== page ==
Imminent storm at sunrise. Photo credit: Samuel Chia
Though the book was born out of personal trauma, Chia believes its greater purpose lives beyond seeing him through his hardships. He hopes it can be a conversation starter for conservation—the fact that the photos were all made in the last 10 years should be concerning enough.
“I’m not like an old man where I was photographing in the ‘60s and ‘70s, where there wasn’t much development and people could argue, ‘well duh, you’re going to find pictures like that,’” he said. “(But the future generation are) growing up in a world without these places; they can no longer find that escape.”
When asked if he considered exhibiting his elusive prints, Chia was firm in his refusal.
“A book is enduring for generations to cherish. And the idea is that this would endure for even longer than myself, and be also an ode to these places, you know, in memory of these places. To motivate, convince, inspire people that we ought to care more about these places, and if at all possible, save whatever we can,” he said.
Scorched tree and windswept grasses. Photo credit: Samuel Chia
A stickler for quality, Chia has spent the last 15 months perfecting the make of his precious book—from paper to ink, and down to the glue binding everything together. “The natural cost of each book is so high; what you see here is probably $1,000,” he estimated.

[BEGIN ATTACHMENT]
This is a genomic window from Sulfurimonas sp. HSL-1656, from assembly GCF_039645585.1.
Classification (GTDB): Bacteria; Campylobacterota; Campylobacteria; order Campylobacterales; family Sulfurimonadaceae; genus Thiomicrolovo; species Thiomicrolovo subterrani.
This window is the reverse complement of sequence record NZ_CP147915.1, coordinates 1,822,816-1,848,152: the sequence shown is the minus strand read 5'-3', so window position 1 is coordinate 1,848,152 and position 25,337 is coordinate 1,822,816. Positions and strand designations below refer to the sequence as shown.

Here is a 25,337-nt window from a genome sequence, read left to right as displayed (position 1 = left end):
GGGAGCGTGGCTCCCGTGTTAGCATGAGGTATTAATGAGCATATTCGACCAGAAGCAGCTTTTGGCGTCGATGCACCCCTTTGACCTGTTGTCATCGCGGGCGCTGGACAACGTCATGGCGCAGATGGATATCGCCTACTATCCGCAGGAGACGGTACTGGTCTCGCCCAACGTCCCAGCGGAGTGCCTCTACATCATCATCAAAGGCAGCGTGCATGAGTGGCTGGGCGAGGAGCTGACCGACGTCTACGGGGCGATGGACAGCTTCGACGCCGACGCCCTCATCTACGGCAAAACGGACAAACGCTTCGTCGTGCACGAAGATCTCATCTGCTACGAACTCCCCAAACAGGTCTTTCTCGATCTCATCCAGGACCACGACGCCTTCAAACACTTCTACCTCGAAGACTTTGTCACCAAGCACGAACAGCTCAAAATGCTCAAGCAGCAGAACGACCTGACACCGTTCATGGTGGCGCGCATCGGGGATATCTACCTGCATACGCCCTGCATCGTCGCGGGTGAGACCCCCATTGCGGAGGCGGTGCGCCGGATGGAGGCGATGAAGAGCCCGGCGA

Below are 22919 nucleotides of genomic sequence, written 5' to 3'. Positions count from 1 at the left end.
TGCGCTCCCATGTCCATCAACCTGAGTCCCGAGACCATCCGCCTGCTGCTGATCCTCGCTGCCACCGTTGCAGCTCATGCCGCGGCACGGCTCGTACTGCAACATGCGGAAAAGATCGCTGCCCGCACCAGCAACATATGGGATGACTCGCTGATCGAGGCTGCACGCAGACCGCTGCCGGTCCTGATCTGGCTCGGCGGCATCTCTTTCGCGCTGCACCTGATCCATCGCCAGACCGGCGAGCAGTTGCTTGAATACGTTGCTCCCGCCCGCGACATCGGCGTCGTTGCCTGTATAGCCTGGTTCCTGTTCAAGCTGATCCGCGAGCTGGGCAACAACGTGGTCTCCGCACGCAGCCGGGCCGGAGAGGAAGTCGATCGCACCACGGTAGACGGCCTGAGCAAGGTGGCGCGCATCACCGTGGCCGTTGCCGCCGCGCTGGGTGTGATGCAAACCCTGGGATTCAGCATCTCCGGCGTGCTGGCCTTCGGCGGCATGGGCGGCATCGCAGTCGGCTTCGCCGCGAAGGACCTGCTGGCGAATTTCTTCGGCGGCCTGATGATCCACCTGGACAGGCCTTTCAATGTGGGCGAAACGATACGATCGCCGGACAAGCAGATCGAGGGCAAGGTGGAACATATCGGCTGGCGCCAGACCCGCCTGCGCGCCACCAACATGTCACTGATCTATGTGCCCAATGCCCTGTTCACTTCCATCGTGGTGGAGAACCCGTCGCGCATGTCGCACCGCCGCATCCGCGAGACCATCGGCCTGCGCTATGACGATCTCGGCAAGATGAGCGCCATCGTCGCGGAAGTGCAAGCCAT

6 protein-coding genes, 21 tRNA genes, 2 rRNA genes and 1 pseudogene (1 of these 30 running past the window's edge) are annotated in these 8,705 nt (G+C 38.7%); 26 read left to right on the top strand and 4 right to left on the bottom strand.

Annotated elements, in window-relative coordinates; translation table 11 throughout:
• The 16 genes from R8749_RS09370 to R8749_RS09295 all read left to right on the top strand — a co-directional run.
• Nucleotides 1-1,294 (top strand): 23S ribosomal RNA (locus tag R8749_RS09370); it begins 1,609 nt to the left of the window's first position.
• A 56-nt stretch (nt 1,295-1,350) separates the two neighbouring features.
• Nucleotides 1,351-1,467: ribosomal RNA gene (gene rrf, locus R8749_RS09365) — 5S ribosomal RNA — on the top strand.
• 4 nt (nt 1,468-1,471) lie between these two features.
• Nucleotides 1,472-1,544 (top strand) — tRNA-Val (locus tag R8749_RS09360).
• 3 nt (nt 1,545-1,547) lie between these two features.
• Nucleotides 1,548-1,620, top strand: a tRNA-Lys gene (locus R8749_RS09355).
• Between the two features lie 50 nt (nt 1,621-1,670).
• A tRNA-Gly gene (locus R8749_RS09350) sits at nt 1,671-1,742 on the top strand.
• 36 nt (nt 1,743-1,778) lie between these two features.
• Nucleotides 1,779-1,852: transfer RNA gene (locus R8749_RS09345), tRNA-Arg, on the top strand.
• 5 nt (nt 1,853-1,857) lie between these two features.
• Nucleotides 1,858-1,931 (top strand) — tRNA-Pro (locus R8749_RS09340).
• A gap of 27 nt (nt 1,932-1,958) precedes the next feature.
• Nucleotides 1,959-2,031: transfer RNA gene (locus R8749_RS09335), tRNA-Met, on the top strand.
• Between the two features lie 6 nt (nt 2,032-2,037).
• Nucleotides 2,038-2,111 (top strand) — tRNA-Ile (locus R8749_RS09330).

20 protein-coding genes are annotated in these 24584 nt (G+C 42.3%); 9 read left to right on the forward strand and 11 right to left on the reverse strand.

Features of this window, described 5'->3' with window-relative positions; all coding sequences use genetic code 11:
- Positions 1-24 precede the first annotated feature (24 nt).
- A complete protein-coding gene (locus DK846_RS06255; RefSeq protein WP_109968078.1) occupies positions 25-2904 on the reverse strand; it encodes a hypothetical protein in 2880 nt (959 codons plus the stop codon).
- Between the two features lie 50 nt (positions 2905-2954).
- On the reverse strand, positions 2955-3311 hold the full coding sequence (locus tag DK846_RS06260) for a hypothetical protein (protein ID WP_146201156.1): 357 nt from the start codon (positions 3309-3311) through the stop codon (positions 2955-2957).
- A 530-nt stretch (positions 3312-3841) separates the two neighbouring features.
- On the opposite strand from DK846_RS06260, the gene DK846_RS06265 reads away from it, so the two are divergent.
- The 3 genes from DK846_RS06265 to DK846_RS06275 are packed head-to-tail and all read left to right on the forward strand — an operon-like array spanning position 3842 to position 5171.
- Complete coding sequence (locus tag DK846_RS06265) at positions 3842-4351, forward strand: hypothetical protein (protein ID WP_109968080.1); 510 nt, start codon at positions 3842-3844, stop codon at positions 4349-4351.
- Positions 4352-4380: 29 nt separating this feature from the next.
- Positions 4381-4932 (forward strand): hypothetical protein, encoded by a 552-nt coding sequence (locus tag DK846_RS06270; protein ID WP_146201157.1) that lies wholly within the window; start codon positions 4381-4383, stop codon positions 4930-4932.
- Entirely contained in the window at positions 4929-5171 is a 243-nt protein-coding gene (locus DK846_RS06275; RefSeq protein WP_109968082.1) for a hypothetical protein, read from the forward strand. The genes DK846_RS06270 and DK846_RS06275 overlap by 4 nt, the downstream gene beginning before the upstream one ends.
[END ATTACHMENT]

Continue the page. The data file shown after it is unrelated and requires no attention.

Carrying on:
But he won’t be selling them. The personal nature of the project has made him averse to profiting from it. Hence he decided not to register his prized book for an ISBN (International Standard Book Number), completely preventing it from entering into the retail chain.
As such, the only way someone can get their hands on the book would be to make a donation to a chosen charity, after which they would be personally sent the book. Chia is currently in talks with local non-profit organisations Nature Society Singapore and ACRES.
Still, it’s a long way off; the nature landscape photographer, who runs a printing business out of his home, projects that it would take at least another year for In-between Places to be retail-ready. He is currently in the process of sourcing for funding to produce it on a full print run—in the quality he desires. If he doesn’t succeed, the book will remain in limited print funded out of his own pocket. He might cull it entirely; he’s already fulfilled his desire to send a copy to the Prime Minister for personal keeping.
“Nobody has ever looked at Singapore this way before; and nobody has celebrated our country like that,” said Chia, a hint of what looks like resignation in his eyes. “We always have people shooting the beautiful HDB flats, Marina Bay Sands; there are people that photograph the otters, the birds, things like that—nobody’s ever envisioned Singapore to be a wild landscape. Nobody even believed that was possible.”